Under Polly’s door was a letter for her. She picked it up, not daring to look at it, for she knew it would be from her ex-boyfriend Gus. She took off her coat and hung it up, washed her hands, watered her plants, lit a cigarette. Then, trembling, she tore open the letter. Inside was a single sheet of paper, a short letter, in handwriting. She did not look directly at it yet but put it on the table, glancing at it sidewise, as if it could tell her what it said without making her read it. The letter was from her father.
Your mother and I have decided to get a divorce. If it suits you, I would like to come to New York and live with you. That is, if you are not otherwise encumbered. I could make myself useful, do the shopping and cooking for you. We might look for a little flat together. Your mother will keep the farm. My mental health is excellent.
Your obedient servant and loving father,
Henry L. K. Andrews
On hearing the news, everyone took for granted that her parents’ separation must have been a dreadful shock to her, but the sad truth was that all Polly felt then was a wan gratitude that her father was coming. It was with a start finally that she remembered her mother and wondered how she was taking it.
Long afterward, Polly admitted that it had all worked out for the best. She was happy, living with her father, far happier than she had been with Gus. They suited each other. And his arrival, three days after his letter, was occupational therapy for her—just what a doctor would have prescribed.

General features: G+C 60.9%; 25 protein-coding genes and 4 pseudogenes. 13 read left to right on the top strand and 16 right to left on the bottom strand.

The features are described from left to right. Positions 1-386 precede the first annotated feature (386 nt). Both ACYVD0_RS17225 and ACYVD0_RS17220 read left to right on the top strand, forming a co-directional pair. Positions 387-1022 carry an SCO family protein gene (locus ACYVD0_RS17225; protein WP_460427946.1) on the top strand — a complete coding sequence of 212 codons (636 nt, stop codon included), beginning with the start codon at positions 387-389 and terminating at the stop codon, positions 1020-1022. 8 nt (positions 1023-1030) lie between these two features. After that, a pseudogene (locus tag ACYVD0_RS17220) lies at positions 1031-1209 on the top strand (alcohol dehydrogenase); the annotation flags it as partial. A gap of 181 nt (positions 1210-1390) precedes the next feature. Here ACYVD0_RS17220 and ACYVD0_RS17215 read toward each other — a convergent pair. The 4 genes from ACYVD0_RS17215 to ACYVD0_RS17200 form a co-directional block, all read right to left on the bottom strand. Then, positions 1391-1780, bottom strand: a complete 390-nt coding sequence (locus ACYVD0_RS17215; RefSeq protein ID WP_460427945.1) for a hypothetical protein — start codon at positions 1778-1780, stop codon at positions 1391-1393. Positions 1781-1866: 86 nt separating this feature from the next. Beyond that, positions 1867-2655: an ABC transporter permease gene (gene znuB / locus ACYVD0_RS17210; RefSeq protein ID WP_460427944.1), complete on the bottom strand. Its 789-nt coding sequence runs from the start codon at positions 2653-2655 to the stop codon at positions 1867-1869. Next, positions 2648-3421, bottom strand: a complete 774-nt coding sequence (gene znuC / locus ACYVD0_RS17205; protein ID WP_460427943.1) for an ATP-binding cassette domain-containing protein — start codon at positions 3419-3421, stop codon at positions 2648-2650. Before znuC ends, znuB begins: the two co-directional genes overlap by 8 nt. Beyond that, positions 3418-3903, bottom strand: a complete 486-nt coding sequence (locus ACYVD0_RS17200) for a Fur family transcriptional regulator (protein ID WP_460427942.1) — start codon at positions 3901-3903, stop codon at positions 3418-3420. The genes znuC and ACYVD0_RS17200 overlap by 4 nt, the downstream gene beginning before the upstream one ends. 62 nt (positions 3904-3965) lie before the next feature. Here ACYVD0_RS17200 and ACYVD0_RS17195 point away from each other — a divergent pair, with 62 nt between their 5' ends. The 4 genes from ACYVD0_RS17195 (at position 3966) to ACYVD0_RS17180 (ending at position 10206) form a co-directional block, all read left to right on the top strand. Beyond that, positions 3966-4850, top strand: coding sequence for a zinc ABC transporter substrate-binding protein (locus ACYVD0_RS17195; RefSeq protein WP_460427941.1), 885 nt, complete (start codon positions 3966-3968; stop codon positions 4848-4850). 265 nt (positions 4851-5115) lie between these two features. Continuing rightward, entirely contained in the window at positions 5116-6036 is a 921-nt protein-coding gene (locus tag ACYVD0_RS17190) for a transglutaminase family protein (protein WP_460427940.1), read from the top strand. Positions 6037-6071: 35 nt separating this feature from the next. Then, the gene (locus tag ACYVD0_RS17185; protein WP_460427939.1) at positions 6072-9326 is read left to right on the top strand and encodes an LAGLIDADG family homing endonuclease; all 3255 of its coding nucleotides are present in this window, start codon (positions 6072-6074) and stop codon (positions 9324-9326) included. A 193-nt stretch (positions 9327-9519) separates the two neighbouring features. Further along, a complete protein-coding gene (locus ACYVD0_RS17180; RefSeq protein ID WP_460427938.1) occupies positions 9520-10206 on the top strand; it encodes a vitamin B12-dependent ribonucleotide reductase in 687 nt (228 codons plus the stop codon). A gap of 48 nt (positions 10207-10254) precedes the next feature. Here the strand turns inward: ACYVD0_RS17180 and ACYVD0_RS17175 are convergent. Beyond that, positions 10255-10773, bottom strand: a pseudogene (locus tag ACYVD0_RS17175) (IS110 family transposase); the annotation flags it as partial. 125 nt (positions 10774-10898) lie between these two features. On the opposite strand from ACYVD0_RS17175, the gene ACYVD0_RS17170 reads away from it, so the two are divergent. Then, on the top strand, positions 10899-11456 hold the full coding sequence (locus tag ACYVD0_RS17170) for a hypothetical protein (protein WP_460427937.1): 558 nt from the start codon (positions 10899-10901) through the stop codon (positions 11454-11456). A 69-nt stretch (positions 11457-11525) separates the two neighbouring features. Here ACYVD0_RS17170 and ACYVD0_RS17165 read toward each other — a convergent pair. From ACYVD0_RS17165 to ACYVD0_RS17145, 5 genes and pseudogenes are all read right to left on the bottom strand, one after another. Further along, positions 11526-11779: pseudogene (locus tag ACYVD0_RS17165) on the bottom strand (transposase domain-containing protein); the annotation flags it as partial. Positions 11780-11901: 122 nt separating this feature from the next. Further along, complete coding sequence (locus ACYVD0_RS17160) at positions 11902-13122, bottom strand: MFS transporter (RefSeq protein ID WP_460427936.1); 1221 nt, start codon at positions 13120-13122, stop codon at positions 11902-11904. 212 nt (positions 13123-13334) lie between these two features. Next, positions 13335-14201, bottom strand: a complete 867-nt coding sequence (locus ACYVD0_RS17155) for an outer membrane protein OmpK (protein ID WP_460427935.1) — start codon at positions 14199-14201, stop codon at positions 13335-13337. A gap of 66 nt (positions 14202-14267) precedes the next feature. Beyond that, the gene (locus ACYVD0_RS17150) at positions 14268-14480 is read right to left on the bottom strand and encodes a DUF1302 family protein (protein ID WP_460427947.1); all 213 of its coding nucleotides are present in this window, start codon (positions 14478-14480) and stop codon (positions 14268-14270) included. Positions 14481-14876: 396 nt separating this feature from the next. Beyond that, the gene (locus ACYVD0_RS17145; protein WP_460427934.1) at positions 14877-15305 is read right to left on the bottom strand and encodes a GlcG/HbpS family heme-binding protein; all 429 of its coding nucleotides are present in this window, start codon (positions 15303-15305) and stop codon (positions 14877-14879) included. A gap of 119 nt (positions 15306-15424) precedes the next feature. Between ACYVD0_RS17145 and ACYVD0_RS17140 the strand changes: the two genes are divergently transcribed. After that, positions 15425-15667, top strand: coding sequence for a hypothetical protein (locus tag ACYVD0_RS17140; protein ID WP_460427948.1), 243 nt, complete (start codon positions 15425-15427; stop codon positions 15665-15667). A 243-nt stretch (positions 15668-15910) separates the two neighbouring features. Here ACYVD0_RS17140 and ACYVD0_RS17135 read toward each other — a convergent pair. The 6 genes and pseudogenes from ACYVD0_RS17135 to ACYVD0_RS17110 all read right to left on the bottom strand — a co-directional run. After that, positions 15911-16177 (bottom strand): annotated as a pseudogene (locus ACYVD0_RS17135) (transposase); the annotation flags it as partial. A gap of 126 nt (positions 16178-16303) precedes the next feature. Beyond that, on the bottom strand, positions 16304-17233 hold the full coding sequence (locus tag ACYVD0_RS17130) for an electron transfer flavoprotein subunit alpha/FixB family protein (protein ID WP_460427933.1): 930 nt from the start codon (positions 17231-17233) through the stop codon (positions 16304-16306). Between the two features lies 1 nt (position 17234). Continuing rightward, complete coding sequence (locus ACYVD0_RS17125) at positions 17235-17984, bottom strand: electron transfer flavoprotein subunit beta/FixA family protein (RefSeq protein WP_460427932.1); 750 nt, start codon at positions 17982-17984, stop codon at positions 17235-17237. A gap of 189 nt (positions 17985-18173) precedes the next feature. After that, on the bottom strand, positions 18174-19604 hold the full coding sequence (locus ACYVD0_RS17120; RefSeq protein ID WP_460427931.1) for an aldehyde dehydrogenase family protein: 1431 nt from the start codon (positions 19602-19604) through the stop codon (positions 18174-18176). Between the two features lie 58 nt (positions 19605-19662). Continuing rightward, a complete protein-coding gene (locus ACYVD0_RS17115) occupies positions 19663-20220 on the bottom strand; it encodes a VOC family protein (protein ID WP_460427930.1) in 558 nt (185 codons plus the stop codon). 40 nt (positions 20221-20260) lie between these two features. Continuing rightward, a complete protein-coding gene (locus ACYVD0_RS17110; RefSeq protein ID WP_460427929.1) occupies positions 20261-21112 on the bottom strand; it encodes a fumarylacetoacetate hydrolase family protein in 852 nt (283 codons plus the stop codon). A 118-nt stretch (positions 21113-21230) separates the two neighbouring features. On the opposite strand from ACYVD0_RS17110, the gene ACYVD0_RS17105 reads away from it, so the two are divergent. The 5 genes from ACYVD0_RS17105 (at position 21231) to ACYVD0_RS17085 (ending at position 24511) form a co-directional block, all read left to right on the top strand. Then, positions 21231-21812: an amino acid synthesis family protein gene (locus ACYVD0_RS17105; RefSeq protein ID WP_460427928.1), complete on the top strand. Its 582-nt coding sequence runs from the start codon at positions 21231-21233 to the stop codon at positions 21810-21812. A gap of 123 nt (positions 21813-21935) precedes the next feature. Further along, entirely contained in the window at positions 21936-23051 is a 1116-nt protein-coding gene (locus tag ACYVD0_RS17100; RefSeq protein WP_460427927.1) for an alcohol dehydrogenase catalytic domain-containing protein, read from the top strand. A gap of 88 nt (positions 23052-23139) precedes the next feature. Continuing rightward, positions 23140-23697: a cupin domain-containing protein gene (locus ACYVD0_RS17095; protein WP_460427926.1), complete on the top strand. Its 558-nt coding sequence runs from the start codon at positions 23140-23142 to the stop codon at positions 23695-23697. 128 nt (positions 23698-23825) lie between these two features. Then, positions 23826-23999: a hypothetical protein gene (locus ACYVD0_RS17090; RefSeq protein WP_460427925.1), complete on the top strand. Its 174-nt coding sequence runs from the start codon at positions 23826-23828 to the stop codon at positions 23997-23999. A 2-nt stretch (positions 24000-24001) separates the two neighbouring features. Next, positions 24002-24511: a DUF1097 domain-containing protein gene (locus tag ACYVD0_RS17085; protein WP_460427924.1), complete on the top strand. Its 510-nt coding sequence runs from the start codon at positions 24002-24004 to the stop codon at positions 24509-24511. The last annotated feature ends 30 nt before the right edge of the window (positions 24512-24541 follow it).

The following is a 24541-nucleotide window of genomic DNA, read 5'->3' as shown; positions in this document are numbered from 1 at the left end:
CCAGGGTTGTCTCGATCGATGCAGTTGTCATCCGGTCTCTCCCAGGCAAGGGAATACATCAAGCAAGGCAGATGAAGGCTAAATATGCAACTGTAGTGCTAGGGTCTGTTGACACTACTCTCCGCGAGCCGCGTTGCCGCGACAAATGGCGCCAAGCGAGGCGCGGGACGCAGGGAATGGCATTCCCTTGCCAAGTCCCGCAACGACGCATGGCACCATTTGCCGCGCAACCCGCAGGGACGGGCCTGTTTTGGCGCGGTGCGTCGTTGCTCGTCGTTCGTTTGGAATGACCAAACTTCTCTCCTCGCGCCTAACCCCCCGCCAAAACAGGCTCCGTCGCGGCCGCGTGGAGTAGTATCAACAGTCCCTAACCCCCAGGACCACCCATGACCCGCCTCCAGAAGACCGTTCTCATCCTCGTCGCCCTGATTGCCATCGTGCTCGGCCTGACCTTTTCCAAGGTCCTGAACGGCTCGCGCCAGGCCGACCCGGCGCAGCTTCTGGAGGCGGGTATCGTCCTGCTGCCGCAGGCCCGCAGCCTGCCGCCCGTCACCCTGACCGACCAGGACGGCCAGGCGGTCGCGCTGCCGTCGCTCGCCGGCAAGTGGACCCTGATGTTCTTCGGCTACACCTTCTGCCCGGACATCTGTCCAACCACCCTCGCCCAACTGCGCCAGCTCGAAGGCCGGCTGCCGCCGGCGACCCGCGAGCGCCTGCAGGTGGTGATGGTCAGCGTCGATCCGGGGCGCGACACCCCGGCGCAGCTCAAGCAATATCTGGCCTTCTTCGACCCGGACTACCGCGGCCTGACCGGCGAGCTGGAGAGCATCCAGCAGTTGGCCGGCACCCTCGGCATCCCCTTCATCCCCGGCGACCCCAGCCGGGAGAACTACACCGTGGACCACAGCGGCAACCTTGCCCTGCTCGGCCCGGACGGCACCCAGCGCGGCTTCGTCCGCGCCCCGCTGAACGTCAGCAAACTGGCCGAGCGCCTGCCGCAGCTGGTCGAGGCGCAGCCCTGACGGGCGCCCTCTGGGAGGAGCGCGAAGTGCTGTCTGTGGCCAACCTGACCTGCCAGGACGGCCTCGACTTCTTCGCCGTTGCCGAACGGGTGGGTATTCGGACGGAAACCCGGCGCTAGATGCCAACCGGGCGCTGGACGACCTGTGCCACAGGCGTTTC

Mr. Andrews himself, when he got off the train, was in fine fettle—a small white-haired old man with a goblin head and bright blue eyes; he was carrying a case of fresh farm eggs, which he would not entrust to the redcap, and a bouquet of jonquils. He had not been so well in years, he declared, and Kate was well too, never better. He attributed it all to divorce—a splendid institution. Everyone should get a divorce. Kate already looked ten years younger. “But won’t it take a long time, Father?” said Polly. “All the legal side. Even if Mother consents.” But Mr. Andrews was sanguine. “Kate’s already filed the papers and served me. The process server came to tea. I’ve given her grounds, the best grounds there are.” Polly was slightly shocked at the notion that her father, at his age, had been committing adultery. But he meant insanity. He was delighted with himself for having had the foresight to be loony and to have the papers to prove it.
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